andybrwn

Trapped in an energy field
energy musings, renewables, regulation and policy wonkeshnessdom, polisci rantings, and ramblage. The comments expressed here are my own, and don't represent the position of any business or clients.

 I make no claim of ownership to reposted materials. Barney is a purple dinosaur of love.

Conservative fears of nonexistent or overblown boogeymen — Saddam’s WMD, Shariah law, voter fraud, Obama’s radical anti-colonial mind-set, Benghazi, etc. — make it hard not to see conservatism’s prudent risk avoidance as having morphed into a state of near permanent paranoia, especially fueled by recurrent “moral panics,” a sociological phenomenon in which a group of “social entrepreneurs” whips up hysterical fears over a group of relatively powerless “folk devils” who are supposedly threatening the whole social order…

Consider the recent wave of hysteria over Central American children turning themselves in at the border. There were the hordes of angry demonstrators protesting busloads of children, like it was Little Rock, Arkansas, in 1957. There was the congressman/doctor Phil Gingrey’s warning letter to the CDC, claiming that the children might be carrying the Ebola virus — a disease unknown outside Sub-Saharan Africa. There was the ludicrous myth of the “$50 million illegal alien resort spa.” But above all there was the most basic, fundamental fact that the children were turning themselves in at the border — it was anything but a failure of border protection, although that’s what the right-wing hysteria portrayed it as.

Put simply, none of what conservatives have been doing in the recent “border crisis” moral panic makes any sense in terms of pragmatic problem-solving. But it all makes perfect sense in terms of expressively defending a threatened group identity — and that is very much in line with what researchers have found to be the defining characteristics of conservatism.

wasbella102:

Dernier Plan (La), (© 1996-2014 by Joseph Le Pedriel. Images by François Schuiten, Benoît Peeters, Casterman)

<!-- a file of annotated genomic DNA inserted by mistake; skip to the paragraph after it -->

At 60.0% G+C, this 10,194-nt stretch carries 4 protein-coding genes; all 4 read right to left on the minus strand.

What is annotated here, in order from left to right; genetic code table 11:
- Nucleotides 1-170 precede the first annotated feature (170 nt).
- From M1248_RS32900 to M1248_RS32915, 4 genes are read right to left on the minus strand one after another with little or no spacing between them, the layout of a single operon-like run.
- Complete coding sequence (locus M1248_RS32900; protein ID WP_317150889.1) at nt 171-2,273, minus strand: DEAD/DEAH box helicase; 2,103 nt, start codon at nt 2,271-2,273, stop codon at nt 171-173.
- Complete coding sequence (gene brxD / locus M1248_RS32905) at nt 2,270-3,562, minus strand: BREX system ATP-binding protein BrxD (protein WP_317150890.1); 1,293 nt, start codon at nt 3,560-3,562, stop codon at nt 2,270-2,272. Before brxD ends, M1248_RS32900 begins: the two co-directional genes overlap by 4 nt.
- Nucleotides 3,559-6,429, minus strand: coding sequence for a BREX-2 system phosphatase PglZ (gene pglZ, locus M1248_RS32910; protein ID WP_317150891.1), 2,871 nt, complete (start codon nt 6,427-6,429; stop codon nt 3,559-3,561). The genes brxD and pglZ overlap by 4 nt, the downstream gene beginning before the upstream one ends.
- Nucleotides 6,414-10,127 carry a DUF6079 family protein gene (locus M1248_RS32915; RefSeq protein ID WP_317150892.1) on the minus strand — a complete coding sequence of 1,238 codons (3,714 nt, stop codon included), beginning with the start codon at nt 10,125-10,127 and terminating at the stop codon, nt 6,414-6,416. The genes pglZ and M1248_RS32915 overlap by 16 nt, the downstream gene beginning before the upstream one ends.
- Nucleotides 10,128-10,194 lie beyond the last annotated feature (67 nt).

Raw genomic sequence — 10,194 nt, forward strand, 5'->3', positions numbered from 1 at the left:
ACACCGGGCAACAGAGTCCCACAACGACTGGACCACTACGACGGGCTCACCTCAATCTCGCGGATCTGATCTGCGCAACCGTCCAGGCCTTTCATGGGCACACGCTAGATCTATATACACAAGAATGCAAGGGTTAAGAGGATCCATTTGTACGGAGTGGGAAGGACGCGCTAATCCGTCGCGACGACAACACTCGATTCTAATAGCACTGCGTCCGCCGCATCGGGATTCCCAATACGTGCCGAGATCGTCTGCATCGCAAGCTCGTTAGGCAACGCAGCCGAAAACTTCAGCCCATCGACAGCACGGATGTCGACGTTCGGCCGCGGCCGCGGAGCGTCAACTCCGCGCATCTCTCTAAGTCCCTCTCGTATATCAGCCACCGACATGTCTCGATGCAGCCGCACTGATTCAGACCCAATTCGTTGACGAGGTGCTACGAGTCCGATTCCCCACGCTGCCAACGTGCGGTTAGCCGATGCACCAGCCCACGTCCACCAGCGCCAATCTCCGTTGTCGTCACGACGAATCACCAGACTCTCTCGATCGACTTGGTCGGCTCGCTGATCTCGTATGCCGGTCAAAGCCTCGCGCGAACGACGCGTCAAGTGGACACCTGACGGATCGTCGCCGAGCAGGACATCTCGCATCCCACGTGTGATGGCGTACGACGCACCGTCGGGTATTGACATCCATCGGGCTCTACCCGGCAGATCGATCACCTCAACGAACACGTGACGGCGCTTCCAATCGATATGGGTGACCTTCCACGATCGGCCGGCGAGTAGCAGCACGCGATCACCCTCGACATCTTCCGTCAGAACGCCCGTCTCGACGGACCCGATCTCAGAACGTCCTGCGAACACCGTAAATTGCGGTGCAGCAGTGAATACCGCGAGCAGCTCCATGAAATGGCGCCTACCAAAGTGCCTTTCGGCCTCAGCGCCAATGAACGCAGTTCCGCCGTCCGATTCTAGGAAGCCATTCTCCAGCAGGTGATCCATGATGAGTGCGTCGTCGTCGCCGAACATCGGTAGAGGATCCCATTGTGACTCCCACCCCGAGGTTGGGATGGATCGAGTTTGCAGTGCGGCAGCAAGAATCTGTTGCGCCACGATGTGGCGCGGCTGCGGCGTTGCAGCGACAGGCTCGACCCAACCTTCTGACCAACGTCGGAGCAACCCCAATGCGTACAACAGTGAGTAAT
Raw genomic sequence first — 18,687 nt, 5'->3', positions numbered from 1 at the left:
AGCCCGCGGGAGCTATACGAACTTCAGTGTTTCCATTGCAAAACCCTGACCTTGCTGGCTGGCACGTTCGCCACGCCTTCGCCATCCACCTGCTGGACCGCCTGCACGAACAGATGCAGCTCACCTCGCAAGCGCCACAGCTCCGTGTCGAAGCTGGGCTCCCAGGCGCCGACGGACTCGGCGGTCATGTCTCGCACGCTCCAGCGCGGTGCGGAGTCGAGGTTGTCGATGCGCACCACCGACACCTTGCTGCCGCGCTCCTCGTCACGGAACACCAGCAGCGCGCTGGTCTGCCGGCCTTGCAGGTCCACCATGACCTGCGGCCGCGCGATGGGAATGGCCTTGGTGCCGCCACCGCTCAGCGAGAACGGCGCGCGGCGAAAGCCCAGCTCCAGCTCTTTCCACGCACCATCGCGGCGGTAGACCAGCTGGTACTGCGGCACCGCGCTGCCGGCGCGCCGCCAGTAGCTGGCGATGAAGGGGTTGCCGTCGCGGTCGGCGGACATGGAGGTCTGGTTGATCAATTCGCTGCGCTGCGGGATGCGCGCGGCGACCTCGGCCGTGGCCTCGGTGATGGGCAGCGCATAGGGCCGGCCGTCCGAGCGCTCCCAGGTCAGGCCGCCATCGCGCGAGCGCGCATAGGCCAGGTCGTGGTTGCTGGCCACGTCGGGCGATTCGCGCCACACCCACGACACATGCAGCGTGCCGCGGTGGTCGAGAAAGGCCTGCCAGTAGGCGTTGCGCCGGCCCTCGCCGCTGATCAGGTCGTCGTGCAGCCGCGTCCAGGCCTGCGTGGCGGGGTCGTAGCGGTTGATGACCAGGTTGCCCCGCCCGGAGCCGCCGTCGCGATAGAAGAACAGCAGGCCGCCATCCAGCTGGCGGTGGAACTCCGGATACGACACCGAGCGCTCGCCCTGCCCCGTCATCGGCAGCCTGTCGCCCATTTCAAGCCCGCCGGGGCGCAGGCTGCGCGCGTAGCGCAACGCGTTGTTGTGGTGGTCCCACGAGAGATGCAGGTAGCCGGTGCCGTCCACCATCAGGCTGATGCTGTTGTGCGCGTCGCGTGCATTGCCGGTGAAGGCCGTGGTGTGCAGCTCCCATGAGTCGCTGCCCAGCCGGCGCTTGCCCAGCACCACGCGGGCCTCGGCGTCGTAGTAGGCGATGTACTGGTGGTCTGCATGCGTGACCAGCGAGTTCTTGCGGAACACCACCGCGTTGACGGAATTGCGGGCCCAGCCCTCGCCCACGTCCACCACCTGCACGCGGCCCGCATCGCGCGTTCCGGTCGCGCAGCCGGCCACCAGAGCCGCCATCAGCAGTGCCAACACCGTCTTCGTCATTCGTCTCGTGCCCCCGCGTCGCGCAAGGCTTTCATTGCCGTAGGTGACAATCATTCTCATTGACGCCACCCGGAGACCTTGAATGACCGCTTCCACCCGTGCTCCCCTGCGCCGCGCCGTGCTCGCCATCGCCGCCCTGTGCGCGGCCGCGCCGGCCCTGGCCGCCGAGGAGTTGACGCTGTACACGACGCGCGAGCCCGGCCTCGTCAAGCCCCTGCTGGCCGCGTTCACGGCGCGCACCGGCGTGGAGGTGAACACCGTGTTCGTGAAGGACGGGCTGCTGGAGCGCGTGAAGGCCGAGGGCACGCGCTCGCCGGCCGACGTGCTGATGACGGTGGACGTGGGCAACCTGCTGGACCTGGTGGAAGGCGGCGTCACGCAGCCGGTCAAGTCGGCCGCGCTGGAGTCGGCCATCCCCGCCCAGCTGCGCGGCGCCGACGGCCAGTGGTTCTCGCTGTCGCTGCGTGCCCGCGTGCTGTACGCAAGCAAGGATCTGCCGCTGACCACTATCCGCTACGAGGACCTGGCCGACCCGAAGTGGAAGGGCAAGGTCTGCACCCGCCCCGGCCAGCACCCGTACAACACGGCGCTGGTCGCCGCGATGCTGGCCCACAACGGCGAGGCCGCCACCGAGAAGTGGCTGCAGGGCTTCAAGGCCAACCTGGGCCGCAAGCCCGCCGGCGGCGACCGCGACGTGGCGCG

wasbella102:

Dernier Plan (La), (© 1996-2014 by Joseph Le Pedriel. Images by François Schuiten, Benoît Peeters, Casterman)

atlasobscura:

The Azure Window and the Blue Hole - Gozo, Malta

Two geological wonders sit side-by-side on the Maltese island of Gozo: the Azure Window and the Blue Hole.

The window is a towering rock formation reaching 328 feet high with a precarious table structure that makes it popular for cliff divers. Yet below is another wonder with a collapsed underwater limestone cave known as the Blue Hole. It’s accessed by divers through a 262-foot tunnel, and underwater you can find a beautiful array of marine life including octopi, fire worms, and sea horses.

Unfortunately, the Azure Window is wearing down. In April of 2012, it got a little wider when part of it broke off. But there’s apparently already a plan if the worst happens, and upon its collapse it will be rechristened the Azure Pinnacle. 

Plan a trip to the Azure Window and Blue Hole, on Atlas Obscura…

(via earthstory)

libutron:

Hawfinch - Coccothraustes coccothraustes
The Hawfinch, Coccothraustes coccothraustes (Passeriformes - Fringillidae) a a very large, huge-bill, big-headed, short-tailed, short-legged finch, bigger than all other common finches of temperate woodlands.
This species has a large range, and is a widespread breeder across much of Europe, but it also occurs in Eastern Asia, the North of Africa and even Alaska.
References: [1] - [2]

Photo credit: ©Uri Kolker | Locality: not indicated (2011)

libutron:

Hawfinch - Coccothraustes coccothraustes

The Hawfinch, Coccothraustes coccothraustes (Passeriformes - Fringillidae) a a very large, huge-bill, big-headed, short-tailed, short-legged finch, bigger than all other common finches of temperate woodlands.

This species has a large range, and is a widespread breeder across much of Europe, but it also occurs in Eastern Asia, the North of Africa and even Alaska.

References: [1] - [2]

Photo credit: ©Uri Kolker | Locality: not indicated (2011)

(via speculative-evolution)

The most important office in a democracy is the office of citizen.

—Pres. Barack Obama, casting his 2014 vote by early voting in Illinois.

(Source: abcnews.go.com, via quickhits)

blastedheath:

Claude Monet (French, 1840-1926), Sous les peupliers [Under the poplars] , 1887. Oil on canvas, 73 x 92 cm.

blastedheath:

Claude Monet (French, 1840-1926), Sous les peupliers [Under the poplars] , 1887. Oil on canvas, 73 x 92 cm.